This renewable source generates electricity by harnessing the energy of flowing water. Hydropower is great for many reasons: it’s a clean, renewable source, it’s cost-effective and reliable, and it can provide flood control, irrigation support and clean drinking water (“Benefits of Hydropower”). However, large-scale hydropower projects, especially those using dams, can have a profound impact on the environment as a dam and reservoir can result in loss of natural land, change in natural water temperature, and hydropower turbines can kill or injure fishes 

While hydropower offers a wealth of benefits, its environmental impact underscores the importance of responsible and sustainable practices in harnessing this valuable renewable resource.

Geothermal Energy

Found within the Earth’s interior, thermal energy provides another renewable alternative. Geothermal energy utilizes thermal energy by extracting heat with the help of geothermal reservoirs or other means. Geothermal power plants may release small amounts of carbon dioxide and sulfur dioxide, however, these amounts are significantly less than their fossil fuel counterparts. For perspective, geothermal power plants emit 99% less carbon dioxide than fossil fuel power plants, making them a much better alternative (“Geothermal Energy and the Environment”).


Biomass energy is produced from organic materials like wood, agricultural residues, and waste. This energy can be burned to create heat, converted into electricity, or processed into biofuel. Biomass has a strong potential to reduce greenhouse gasses as burning biomass releases nearly the same amount of energy as burning fossil fuels (Keller). 

How can you help?

The potential for a clean and healthy future lies within our grasp through the use of renewable resources. As we navigate through the harsh reality of climate change, sustainable practices are no longer just an option—it’s an imperative. Whether it’s installing solar photovoltaic panels on your roof, using energy efficient appliances, opting for eco-friendly transportation, choosing locally sourced food, or simply being mindful of your water usage, every action matters. It’s time to take charge of our future.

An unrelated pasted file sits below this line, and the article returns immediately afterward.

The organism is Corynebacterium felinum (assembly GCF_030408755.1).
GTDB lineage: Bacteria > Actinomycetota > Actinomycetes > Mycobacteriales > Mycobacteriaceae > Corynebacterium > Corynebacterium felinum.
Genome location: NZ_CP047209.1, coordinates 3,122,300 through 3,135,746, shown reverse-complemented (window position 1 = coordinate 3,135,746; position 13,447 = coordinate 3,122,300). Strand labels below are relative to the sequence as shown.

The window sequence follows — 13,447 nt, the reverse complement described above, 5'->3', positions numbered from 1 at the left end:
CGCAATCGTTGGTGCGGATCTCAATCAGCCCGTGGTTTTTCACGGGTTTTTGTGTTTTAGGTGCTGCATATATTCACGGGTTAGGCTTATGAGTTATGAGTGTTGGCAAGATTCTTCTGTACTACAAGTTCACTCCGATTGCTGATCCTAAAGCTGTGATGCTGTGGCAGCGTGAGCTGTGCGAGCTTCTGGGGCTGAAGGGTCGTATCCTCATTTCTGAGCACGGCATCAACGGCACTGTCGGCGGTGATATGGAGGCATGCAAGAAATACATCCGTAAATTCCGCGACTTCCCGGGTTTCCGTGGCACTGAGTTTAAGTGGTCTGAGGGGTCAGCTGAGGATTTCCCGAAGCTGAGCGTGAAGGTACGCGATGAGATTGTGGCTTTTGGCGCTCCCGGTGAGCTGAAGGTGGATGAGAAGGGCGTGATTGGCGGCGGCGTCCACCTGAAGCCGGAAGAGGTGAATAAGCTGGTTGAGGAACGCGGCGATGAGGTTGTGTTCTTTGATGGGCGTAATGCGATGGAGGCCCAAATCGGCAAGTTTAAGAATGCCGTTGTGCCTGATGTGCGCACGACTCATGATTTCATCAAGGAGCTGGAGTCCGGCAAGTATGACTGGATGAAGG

“Advantages and Challenges of Wind Energy.” Energy.Gov, U.S. Department of Energy, www.energy.gov/eere/wind/advantages-and-challenges-wind-energy.  Accessed 9 Sept. 2023.

“Benefits of Hydropower.” Energy.Gov, U.S. Department of Energy, www.energy.gov/eere/water/benefits-hydropower. Accessed 9 Sept. 2023.

“Geothermal Energy and the Environment.” U.S. Energy Information Administration, 27 Dec. 2022, www.eia.gov/energyexplained/geothermal/geothermal-energy-and-the-environment.php. 

“Hydropower and the Environment.” U.S. Energy Information Administration, 7 Nov. 2022, www.eia.gov/energyexplained/hydropower/hydropower-and-the-environment.php. 

Keller, Martin. “Biomass Energy Basics.” NREL.Gov, U.S. Department of Energy, www.nrel.gov/research/re-biomass.html. Accessed 9 Sept. 2023.

Nadeau, Kari. “Fossil Fuels & Health.” C-CHANGE | Harvard T.H. Chan School of Public Health, The President and Fellows of Harvard College , 28 June 2022, www.hsph.harvard.edu/c-change/subtopics/fossil-fuels-health/?active_tab=1&articles_page=4&research_page=2. 

“Solar Energy, Wildlife, and the Environment” Energy.Gov, Energy Efficiency & Renewable Energy, https://www.energy.gov/eere/solar/solar-energy-wildlife-and-environment. Accessed 8 Sept. 2023 

“What Is Renewable Energy?” United Nations, United Nations, www.un.org/en/climatechange/what-is-renewable-energy. Accessed 8 Sept. 2023.